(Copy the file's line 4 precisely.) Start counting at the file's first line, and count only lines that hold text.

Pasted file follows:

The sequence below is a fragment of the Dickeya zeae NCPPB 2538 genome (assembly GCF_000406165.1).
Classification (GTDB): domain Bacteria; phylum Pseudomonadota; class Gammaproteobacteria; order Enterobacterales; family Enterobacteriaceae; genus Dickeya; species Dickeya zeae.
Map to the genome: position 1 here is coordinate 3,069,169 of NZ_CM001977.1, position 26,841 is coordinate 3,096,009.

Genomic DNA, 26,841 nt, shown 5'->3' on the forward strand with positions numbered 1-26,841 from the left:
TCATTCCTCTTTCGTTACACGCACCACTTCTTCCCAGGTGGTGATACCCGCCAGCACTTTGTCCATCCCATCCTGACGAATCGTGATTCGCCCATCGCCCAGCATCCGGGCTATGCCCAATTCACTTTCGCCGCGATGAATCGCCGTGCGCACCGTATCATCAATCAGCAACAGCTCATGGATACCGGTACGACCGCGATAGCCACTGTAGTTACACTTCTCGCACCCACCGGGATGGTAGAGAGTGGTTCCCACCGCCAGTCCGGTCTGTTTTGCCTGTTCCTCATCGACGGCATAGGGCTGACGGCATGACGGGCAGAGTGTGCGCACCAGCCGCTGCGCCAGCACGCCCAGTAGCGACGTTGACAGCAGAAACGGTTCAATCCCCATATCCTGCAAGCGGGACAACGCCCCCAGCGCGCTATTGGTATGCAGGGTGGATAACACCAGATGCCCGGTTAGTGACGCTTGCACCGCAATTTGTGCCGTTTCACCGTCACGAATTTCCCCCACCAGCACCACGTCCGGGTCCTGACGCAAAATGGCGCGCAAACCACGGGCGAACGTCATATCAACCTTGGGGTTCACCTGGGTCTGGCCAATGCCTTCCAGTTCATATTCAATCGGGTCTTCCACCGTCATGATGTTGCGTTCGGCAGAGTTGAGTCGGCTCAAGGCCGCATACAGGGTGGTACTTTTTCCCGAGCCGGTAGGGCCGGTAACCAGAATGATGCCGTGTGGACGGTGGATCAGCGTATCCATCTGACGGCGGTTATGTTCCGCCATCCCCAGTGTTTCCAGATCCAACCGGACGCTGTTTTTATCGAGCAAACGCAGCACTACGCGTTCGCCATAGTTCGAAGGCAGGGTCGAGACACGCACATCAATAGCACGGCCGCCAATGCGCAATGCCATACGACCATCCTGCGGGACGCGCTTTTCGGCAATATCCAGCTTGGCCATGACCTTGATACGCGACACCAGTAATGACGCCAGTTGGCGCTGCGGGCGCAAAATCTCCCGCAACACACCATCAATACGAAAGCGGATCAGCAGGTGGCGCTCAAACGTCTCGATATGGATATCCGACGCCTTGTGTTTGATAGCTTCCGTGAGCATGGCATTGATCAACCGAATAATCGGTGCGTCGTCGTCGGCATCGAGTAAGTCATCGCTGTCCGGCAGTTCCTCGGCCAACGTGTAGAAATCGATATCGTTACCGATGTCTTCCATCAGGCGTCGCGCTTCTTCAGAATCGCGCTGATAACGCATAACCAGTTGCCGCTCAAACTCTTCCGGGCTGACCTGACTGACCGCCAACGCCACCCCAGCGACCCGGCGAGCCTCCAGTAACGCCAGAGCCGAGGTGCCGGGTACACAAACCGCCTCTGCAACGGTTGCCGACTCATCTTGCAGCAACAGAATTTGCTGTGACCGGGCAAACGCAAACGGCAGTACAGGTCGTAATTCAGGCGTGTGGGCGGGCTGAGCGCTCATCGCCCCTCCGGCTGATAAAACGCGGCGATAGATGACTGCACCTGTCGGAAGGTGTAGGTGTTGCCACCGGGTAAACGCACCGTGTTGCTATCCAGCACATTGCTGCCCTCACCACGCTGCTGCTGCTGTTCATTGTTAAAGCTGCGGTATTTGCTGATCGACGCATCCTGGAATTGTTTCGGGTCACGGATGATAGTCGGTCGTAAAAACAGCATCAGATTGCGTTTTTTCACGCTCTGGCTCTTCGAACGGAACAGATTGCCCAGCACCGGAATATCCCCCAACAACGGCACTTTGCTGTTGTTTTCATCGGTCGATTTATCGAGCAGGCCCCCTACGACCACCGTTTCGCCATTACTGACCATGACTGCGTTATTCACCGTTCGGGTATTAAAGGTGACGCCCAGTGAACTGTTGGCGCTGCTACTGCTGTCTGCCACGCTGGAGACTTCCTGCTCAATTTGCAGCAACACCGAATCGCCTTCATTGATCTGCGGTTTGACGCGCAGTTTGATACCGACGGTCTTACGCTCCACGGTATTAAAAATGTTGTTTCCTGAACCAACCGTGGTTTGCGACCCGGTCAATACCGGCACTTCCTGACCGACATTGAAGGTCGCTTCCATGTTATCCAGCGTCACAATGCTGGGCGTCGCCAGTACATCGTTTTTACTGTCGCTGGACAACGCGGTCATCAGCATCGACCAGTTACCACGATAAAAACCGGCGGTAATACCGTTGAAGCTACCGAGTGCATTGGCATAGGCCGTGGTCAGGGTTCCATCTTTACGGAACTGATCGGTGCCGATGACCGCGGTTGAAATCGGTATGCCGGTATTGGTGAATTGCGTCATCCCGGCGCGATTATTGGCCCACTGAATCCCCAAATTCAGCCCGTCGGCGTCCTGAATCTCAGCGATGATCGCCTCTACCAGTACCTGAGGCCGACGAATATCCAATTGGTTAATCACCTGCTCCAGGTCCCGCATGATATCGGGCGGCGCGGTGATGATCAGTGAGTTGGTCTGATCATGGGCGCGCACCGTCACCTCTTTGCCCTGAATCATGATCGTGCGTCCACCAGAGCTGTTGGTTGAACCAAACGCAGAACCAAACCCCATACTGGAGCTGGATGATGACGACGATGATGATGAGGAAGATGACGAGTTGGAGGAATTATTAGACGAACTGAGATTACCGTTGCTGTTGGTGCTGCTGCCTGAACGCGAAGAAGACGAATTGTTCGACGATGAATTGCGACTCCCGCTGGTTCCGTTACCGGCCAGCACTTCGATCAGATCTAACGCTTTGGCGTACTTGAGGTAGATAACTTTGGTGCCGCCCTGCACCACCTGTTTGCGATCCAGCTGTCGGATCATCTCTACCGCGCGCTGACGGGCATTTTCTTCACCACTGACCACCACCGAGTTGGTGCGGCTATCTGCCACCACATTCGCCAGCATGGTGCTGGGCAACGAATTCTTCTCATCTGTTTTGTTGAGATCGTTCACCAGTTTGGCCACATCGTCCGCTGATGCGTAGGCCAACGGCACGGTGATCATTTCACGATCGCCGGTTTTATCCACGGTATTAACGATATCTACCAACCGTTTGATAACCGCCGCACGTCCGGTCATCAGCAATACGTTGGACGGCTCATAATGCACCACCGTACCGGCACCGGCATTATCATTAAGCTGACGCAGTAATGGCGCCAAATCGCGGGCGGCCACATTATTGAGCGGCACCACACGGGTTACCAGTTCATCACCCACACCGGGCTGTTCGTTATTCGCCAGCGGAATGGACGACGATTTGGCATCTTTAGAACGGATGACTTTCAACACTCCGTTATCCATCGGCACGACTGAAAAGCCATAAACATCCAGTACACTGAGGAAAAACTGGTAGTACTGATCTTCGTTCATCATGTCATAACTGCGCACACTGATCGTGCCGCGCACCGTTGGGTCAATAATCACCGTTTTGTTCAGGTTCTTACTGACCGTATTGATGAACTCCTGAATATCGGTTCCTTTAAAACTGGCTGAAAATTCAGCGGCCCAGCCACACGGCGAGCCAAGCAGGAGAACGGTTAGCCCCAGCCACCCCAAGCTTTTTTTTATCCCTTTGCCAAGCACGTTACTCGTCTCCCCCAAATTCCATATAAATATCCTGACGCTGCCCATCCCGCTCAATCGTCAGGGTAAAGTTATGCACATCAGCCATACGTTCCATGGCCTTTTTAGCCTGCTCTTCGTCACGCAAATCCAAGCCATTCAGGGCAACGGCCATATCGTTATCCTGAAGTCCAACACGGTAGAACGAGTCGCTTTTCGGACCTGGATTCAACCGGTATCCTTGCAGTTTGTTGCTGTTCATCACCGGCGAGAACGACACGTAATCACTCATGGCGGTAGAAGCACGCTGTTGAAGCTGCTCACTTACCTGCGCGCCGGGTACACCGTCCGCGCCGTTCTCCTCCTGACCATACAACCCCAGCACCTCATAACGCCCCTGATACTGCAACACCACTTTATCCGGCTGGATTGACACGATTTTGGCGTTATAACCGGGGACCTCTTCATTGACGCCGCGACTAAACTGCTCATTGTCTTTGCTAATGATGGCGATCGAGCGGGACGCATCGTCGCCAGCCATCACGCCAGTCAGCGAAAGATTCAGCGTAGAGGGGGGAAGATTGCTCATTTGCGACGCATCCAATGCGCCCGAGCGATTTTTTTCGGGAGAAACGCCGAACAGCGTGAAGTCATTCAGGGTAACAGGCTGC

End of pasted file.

Genomic DNA, 26,841 nt, shown 5'->3' on the forward strand with positions numbered 1-26,841 from the left: